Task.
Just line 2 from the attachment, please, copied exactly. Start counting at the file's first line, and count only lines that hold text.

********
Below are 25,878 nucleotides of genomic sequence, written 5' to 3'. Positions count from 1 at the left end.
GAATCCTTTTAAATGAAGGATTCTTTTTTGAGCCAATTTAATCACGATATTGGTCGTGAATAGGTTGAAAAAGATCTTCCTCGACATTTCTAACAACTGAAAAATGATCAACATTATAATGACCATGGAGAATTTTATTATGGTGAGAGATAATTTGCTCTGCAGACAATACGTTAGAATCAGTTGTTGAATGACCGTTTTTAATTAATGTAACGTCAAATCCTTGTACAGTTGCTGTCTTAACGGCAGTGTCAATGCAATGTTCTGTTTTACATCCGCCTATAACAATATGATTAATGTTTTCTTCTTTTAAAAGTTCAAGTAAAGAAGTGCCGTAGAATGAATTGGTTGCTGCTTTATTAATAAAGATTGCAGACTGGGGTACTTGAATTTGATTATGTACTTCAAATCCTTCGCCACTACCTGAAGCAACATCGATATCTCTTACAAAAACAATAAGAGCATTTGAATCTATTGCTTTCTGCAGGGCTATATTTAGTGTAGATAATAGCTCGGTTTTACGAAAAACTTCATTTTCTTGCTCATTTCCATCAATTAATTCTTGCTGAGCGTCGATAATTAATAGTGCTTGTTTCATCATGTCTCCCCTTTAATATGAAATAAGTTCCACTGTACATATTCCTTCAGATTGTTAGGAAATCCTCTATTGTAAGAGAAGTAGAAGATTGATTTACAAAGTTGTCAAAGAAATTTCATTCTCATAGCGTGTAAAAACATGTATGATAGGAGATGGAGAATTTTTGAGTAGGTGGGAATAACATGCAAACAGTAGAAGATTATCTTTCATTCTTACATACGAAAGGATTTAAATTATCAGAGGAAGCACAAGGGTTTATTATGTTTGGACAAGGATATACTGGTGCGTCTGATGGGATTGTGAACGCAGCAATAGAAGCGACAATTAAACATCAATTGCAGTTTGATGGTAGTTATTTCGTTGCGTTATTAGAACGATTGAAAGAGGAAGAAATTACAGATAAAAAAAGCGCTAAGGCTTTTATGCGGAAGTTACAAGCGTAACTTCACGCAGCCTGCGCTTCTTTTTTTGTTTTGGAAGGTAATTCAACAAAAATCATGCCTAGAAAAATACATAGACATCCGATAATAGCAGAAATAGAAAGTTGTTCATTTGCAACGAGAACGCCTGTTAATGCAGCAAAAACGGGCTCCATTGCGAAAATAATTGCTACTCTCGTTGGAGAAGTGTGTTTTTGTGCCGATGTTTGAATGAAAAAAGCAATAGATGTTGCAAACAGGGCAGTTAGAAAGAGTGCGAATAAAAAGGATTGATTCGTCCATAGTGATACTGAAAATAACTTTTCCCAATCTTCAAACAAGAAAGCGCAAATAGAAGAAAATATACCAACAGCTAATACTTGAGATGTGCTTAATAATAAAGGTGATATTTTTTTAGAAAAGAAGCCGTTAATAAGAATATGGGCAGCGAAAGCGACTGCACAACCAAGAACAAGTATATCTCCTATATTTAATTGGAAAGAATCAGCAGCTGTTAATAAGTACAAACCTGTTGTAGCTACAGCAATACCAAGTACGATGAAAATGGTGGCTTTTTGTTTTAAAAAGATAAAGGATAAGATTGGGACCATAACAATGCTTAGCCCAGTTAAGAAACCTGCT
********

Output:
GAATCCTTTTAAATGAAGGATTCTTTTTTGAGCCAATTTAATCACGATATTGGTCGTGAATAGGTTGAAAAAGATCTTCCTCGACATTTCTAACAACTGAAAAATGATCAACATTATAATGACCATGGAGAATTTTATTATGGTGAGAGATAATTTGCTCTGCAGACAATACGTTAGAATCAGTTGTTGAATGACCGTTTTTAATTAATGTAACGTCAAATCCTTGTACAGTTGCTGTCTTAACGGCAGTGTCAATGCAATGTTCTGTTTTACATCCGCCTATAACAATATGATTAATGTTTTCTTCTTTTAAAAGTTCAAGTAAAGAAGTGCCGTAGAATGAATTGGTTGCTGCTTTATTAATAAAGATTGCAGACTGGGGTACTTGAATTTGATTATGTACTTCAAATCCTTCGCCACTACCTGAAGCAACATCGATATCTCTTACAAAAACAATAAGAGCATTTGAATCTATTGCTTTCTGCAGGGCTATATTTAGTGTAGATAATAGCTCGGTTTTACGAAAAACTTCATTTTCTTGCTCATTTCCATCAATTAATTCTTGCTGAGCGTCGATAATTAATAGTGCTTGTTTCATCATGTCTCCCCTTTAATATGAAATAAGTTCCACTGTACATATTCCTTCAGATTGTTAGGAAATCCTCTATTGTAAGAGAAGTAGAAGATTGATTTACAAAGTTGTCAAAGAAATTTCATTCTCATAGCGTGTAAAAACATGTATGATAGGAGATGGAGAATTTTTGAGTAGGTGGGAATAACATGCAAACAGTAGAAGATTATCTTTCATTCTTACATACGAAAGGATTTAAATTATCAGAGGAAGCACAAGGGTTTATTATGTTTGGACAAGGATATACTGGTGCGTCTGATGGGATTGTGAACGCAGCAATAGAAGCGACAATTAAACATCAATTGCAGTTTGATGGTAGTTATTTCGTTGCGTTATTAGAACGATTGAAAGAGGAAGAAATTACAGATAAAAAAAGCGCTAAGGCTTTTATGCGGAAGTTACAAGCGTAACTTCACGCAGCCTGCGCTTCTTTTTTTGTTTTGGAAGGTAATTCAACAAAAATCATGCCTAGAAAAATACATAGACATCCGATAATAGCAGAAATAGAAAGTTGTTCATTTGCAACGAGAACGCCTGTTAATGCAGCAAAAACGGGCTCCATTGCGAAAATAATTGCTACTCTCGTTGGAGAAGTGTGTTTTTGTGCCGATGTTTGAATGAAAAAAGCAATAGATGTTGCAAACAGGGCAGTTAGAAAGAGTGCGAATAAAAAGGATTGATTCGTCCATAGTGATACTGAAAATAACTTTTCCCAATCTTCAAACAAGAAAGCGCAAATAGAAGAAAATATACCAACAGCTAATACTTGAGATGTGCTTAATAATAAAGGTGATATTTTTTTAGAAAAGAAGCCGTTAATAAGAATATGGGCAGCGAAAGCGACTGCACAACCAAGAACAAGTATATCTCCTATATTTAATTGGAAAGAATCAGCAGCTGTTAATAAGTACAAACCTGTTGTAGCTACAGCAATACCAAGTACGATGAAAATGGTGGCTTTTTGTTTTAAAAAGATAAAGGATAAGATTGGGACCATAACAATGCTTAGCCCAGTTAAGAAACCTGCT